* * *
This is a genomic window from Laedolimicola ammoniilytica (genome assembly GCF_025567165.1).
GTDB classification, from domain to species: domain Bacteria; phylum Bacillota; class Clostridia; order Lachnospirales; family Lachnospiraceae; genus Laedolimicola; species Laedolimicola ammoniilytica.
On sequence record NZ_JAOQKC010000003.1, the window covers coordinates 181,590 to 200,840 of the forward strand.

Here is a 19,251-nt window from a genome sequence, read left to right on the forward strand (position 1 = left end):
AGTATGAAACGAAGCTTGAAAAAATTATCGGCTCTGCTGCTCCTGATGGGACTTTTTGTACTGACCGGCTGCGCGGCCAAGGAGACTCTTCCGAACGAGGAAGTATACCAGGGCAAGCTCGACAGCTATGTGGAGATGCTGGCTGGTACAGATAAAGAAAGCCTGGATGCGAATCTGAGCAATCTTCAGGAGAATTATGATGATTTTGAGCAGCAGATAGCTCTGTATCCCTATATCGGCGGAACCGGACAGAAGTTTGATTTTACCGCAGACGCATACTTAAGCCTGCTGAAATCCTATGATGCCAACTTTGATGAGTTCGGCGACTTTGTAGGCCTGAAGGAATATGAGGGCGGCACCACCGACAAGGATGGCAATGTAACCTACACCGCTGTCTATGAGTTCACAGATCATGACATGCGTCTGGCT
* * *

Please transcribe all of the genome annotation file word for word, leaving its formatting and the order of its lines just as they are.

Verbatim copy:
This is a genomic window from Laedolimicola ammoniilytica (genome assembly GCF_025567165.1).
GTDB classification, from domain to species: domain Bacteria; phylum Bacillota; class Clostridia; order Lachnospirales; family Lachnospiraceae; genus Laedolimicola; species Laedolimicola ammoniilytica.
On sequence record NZ_JAOQKC010000003.1, the window covers coordinates 181,590 to 200,840 of the forward strand.

Here is a 19,251-nt window from a genome sequence, read left to right on the forward strand (position 1 = left end):
AGTATGAAACGAAGCTTGAAAAAATTATCGGCTCTGCTGCTCCTGATGGGACTTTTTGTACTGACCGGCTGCGCGGCCAAGGAGACTCTTCCGAACGAGGAAGTATACCAGGGCAAGCTCGACAGCTATGTGGAGATGCTGGCTGGTACAGATAAAGAAAGCCTGGATGCGAATCTGAGCAATCTTCAGGAGAATTATGATGATTTTGAGCAGCAGATAGCTCTGTATCCCTATATCGGCGGAACCGGACAGAAGTTTGATTTTACCGCAGACGCATACTTAAGCCTGCTGAAATCCTATGATGCCAACTTTGATGAGTTCGGCGACTTTGTAGGCCTGAAGGAATATGAGGGCGGCACCACCGACAAGGATGGCAATGTAACCTACACCGCTGTCTATGAGTTCACAGATCATGACATGCGTCTGGCT